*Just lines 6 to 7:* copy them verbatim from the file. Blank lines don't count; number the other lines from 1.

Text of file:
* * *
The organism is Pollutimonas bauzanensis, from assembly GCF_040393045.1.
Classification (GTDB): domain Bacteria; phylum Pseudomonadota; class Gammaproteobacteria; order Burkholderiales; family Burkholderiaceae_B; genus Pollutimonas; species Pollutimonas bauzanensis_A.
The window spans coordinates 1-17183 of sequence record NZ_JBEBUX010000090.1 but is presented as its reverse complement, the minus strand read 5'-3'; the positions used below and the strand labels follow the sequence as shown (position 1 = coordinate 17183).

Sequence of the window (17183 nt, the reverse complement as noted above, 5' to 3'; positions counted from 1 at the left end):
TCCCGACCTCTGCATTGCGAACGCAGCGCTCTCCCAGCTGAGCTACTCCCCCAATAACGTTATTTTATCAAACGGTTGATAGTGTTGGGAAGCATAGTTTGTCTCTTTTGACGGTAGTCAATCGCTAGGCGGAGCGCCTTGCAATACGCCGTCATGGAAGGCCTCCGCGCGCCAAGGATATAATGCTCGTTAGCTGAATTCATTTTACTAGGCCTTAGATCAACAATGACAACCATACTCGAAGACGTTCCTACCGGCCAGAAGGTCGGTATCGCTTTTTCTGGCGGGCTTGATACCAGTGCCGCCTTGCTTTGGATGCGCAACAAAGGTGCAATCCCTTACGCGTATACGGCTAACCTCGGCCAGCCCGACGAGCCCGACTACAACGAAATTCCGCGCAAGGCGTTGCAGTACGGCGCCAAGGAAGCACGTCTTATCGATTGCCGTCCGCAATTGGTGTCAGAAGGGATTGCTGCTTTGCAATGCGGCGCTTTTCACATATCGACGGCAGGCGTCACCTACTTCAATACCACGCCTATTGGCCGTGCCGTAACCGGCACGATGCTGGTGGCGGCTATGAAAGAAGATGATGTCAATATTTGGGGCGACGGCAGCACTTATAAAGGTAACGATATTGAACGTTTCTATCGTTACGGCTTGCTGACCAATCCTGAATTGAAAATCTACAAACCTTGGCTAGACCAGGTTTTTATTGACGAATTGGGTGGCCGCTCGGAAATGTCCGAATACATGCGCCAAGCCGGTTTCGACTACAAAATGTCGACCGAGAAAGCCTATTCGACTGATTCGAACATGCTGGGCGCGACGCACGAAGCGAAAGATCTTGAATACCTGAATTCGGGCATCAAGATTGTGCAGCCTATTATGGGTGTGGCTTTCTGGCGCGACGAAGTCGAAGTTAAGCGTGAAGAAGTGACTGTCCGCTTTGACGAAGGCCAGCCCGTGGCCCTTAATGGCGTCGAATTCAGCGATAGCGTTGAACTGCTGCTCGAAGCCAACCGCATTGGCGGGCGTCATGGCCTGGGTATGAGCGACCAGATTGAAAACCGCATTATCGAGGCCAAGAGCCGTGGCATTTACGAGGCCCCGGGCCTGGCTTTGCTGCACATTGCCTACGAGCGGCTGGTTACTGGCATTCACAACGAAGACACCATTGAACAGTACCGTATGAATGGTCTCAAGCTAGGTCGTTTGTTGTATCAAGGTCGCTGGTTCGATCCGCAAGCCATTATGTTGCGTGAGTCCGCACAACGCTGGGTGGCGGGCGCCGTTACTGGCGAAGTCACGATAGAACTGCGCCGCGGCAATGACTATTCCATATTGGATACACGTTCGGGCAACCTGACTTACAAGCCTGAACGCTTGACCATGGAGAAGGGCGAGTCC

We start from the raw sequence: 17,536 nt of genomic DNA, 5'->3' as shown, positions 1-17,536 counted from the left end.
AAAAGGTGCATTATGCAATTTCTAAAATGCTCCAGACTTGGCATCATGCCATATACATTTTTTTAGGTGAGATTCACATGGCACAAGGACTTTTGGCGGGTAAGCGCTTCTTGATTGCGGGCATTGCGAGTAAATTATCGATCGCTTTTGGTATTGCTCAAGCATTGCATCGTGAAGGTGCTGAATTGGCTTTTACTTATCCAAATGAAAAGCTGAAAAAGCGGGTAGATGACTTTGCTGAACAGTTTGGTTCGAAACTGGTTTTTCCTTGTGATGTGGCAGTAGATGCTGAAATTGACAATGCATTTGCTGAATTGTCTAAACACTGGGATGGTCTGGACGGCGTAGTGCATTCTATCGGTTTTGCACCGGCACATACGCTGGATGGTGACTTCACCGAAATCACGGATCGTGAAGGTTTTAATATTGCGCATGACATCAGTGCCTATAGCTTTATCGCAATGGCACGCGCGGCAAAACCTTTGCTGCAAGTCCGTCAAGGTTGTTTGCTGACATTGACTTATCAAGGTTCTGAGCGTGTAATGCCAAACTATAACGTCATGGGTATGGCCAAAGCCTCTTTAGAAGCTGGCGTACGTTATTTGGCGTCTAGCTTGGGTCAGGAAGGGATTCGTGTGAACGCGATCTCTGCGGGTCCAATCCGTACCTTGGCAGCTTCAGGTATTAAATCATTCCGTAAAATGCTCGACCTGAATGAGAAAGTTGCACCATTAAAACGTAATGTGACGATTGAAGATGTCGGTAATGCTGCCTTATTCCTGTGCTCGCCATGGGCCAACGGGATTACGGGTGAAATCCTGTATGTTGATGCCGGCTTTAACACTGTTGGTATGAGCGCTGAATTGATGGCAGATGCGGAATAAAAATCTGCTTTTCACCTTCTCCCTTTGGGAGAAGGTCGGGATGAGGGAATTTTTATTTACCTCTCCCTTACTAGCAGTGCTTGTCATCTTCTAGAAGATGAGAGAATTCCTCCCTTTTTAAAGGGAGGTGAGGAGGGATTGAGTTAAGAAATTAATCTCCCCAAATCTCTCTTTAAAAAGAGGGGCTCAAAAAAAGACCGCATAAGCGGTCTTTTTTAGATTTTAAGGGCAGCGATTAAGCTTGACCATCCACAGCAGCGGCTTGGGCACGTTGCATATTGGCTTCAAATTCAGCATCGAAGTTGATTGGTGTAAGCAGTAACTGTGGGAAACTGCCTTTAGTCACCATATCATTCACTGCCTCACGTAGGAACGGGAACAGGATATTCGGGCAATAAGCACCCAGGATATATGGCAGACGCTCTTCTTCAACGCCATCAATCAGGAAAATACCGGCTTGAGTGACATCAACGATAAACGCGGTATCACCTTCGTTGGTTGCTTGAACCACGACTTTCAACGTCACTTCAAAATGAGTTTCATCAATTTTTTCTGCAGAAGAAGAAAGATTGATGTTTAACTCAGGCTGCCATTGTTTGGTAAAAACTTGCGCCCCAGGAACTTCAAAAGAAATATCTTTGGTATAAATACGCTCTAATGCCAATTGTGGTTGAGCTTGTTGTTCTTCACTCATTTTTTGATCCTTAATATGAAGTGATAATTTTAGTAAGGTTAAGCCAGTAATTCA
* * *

We start from the raw sequence: 17,536 nt of genomic DNA, 5'->3' as shown, positions 1-17,536 counted from the left end.
AAAAGGTGCATTATGCAATTTCTAAAATGCTCCAGACTTGGCATCATGCCATATACATTTTTTTAGGTGAGATTCACATGGCACAAGGACTTTTGGCGGGTAAGCGCTTCTTGATTGCGGGCATTGCGAGTAAATTATCGATCGCTTTTGGTATTGCTCAAGCATTGCATCGTGAAGGTGCTGAATTGGCTTTTACTTATCCAAATGAAAAGCTGAAAAAGCGGGTAGATGACTTTGCTGAACAGTTTGGTTCGAAACTGGTTTTTCCTTGTGATGTGGCAGTAGATGCTGAAATTGACAATGCATTTGCTGAATTGTCTAAACACTGGGATGGTCTGGACGGCGTAGTGCATTCTATCGGTTTTGCACCGGCACATACGCTGGATGGTGACTTCACCGAAATCACGGATCGTGAAGGTTTTAATATTGCGCATGACATCAGTGCCTATAGCTTTATCGCAATGGCACGCGCGGCAAAACCTTTGCTGCAAGTCCGTCAAGGTTGTTTGCTGACATTGACTTATCAAGGTTCTGAGCGTGTAATGCCAAACTATAACGTCATGGGTATGGCCAAAGCCTCTTTAGAAGCTGGCGTACGTTATTTGGCGTCTAGCTTGGGTCAGGAAGGGATTCGTGTGAACGCGATCTCTGCGGGTCCAATCCGTACCTTGGCAGCTTCAGGTATTAAATCATTCCGTAAAATGCTCGACCTGAATGAGAAAGTTGCACCATTAAAACGTAATGTGACGATTGAAGATGTCGGTAATGCTGCCTTATTCCTGTGCTCGCCATGGGCCAACGGGATTACGGGTGAAATCCTGTATGTTGATGCCGGCTTTAACACTGTTGGTATGAGCGCTGAATTGATGGCAGATGCGGAATAAAAATCTGCTTTTCACCTTCTCCCTTTGGGAGAAGGTCGGGATGAGGGAATTTTTATTTACCTCTCCCTTACTAGCAGTGCTTGTCATCTTCTAGAAGATGAGAGAATTCCTCCCTTTTTAAAGGGAGGTGAGGAGGGATTGAGTTAAGAAATTAATCTCCCCAAATCTCTCTTTAAAAAGAGGGGCTCAAAAAAAGACCGCATAAGCGGTCTTTTTTAGATTTTAAGGGCAGCGATTAAGCTTGACCATCCACAGCAGCGGCTTGGGCACGTTGCATATTGGCTTCAAATTCAGCATCGAAGTTGATTGGTGTAAGCAGTAACTGTGGGAAACTGCCTTTAGTCACCATATCATTCACTGCCTCACGTAGGAACGGGAACAGGATATTCGGGCAATAAGCACCCAGGATATATGGCAGACGCTCTTCTTCAACGCCATCAATCAGGAAAATACCGGCTTGAGTGACATCAACGATAAACGCGGTATCACCTTCGTTGGTTGCTTGAACCACGACTTTCAACGTCACTTCAAAATGAGTTTCATCAATTTTTTCTGCAGAAGAAGAAAGATTGATGTTTAACTCAGGCTGCCATTGTTTGGTAAAAACTTGCGCCCCAGGAACTTCAAAAGAAATATCTTTGGTATAAATACGCTCTAATGCCAATTGTGGTTGAGCTTGTTGTTCTTCACTCATTTTTTGATCCTTAATATGAAGTGATAATTTTAGTAAGGTTAAGCCAGTAATTCA